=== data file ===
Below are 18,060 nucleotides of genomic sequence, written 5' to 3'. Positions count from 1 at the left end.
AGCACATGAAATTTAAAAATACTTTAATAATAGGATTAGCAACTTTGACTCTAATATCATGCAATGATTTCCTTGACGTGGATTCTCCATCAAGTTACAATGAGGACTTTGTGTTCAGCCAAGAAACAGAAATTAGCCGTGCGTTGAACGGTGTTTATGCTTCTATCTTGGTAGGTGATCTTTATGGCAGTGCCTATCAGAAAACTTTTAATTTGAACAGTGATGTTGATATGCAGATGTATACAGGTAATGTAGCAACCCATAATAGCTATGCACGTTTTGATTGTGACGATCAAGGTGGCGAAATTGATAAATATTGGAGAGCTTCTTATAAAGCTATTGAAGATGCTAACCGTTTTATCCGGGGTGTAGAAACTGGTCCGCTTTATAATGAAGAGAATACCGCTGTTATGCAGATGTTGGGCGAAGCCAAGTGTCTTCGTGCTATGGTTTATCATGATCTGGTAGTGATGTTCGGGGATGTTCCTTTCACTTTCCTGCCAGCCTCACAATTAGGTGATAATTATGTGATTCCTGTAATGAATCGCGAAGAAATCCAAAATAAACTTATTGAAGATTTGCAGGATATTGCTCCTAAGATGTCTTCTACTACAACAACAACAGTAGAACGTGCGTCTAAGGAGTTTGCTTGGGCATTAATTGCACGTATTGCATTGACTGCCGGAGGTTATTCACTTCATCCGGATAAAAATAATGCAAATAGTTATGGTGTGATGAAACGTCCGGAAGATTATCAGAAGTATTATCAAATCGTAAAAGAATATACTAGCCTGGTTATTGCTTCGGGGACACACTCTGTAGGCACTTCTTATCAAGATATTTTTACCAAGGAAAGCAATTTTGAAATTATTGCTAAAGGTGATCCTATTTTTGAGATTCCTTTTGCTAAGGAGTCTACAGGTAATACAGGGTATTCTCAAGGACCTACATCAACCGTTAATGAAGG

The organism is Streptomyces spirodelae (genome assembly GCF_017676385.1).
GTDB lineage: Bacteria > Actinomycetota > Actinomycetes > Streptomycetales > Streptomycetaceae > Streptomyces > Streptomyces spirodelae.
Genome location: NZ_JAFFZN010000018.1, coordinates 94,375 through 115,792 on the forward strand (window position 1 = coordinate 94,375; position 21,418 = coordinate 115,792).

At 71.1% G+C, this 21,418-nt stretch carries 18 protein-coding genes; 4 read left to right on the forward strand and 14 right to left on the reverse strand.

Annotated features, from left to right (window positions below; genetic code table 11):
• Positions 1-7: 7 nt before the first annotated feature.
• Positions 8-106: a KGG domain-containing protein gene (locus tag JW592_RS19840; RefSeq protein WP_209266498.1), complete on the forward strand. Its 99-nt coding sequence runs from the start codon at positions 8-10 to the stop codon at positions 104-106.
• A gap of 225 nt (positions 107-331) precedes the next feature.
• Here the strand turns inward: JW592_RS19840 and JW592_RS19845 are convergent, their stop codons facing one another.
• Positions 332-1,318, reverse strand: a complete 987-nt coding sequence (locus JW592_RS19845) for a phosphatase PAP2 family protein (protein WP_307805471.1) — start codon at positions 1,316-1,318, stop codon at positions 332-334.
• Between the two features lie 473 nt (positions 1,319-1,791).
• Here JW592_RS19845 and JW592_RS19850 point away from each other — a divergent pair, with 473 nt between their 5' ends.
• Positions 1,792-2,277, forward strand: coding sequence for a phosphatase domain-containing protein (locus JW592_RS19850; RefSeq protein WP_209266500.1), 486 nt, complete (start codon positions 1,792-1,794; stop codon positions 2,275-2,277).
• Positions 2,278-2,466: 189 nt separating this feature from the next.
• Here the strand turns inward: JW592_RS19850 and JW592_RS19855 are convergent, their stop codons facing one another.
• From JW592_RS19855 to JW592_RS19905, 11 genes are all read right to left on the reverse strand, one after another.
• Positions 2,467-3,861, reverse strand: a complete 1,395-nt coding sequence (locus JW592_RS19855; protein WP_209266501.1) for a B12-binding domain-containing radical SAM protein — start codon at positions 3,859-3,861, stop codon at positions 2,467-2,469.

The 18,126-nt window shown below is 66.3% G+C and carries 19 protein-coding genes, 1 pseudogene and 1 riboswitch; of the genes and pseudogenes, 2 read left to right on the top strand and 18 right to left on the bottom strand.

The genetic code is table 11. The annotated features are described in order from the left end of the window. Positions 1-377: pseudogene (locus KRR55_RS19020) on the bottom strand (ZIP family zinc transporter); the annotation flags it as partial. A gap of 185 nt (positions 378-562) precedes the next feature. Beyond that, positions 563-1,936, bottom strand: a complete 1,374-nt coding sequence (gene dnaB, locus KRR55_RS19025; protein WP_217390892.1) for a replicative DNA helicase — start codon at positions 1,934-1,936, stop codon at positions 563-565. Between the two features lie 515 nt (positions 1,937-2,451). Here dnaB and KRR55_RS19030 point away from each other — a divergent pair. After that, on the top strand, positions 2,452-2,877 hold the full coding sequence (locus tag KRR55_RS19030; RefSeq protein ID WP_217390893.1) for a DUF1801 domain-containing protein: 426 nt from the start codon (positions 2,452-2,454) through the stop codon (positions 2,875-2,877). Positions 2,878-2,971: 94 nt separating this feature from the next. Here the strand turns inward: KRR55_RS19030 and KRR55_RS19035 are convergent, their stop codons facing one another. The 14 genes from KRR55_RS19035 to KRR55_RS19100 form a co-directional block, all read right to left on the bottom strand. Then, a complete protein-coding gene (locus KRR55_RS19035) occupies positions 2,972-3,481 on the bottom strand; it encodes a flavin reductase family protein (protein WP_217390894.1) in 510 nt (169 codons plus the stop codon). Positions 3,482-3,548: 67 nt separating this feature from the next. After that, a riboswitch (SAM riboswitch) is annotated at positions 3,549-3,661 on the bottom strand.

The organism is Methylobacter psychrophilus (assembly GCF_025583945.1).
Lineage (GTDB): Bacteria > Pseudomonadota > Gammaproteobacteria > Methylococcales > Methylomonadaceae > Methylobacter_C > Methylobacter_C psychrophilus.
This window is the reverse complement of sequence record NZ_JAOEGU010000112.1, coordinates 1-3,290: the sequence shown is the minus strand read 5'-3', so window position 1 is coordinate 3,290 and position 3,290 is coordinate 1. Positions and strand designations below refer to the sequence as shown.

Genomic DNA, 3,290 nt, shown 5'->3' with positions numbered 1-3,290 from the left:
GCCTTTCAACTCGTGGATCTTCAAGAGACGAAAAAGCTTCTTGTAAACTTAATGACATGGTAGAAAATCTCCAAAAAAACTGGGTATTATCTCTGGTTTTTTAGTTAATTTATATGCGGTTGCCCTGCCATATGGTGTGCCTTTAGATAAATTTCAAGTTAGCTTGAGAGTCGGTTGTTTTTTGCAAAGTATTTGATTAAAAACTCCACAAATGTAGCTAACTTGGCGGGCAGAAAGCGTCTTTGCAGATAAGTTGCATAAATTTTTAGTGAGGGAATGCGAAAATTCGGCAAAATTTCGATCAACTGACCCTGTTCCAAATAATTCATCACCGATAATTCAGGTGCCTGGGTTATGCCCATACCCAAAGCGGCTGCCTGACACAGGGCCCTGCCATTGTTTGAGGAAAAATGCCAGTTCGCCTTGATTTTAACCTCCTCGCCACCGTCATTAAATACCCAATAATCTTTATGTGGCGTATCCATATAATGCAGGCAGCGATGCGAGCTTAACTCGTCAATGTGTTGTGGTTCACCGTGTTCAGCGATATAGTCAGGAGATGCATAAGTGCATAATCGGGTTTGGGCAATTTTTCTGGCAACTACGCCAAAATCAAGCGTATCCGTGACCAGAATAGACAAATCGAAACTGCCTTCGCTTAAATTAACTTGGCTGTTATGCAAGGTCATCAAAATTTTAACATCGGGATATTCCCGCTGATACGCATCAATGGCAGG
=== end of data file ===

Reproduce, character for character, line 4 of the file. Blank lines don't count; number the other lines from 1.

GTDB lineage: Bacteria > Actinomycetota > Actinomycetes > Streptomycetales > Streptomycetaceae > Streptomyces > Streptomyces spirodelae.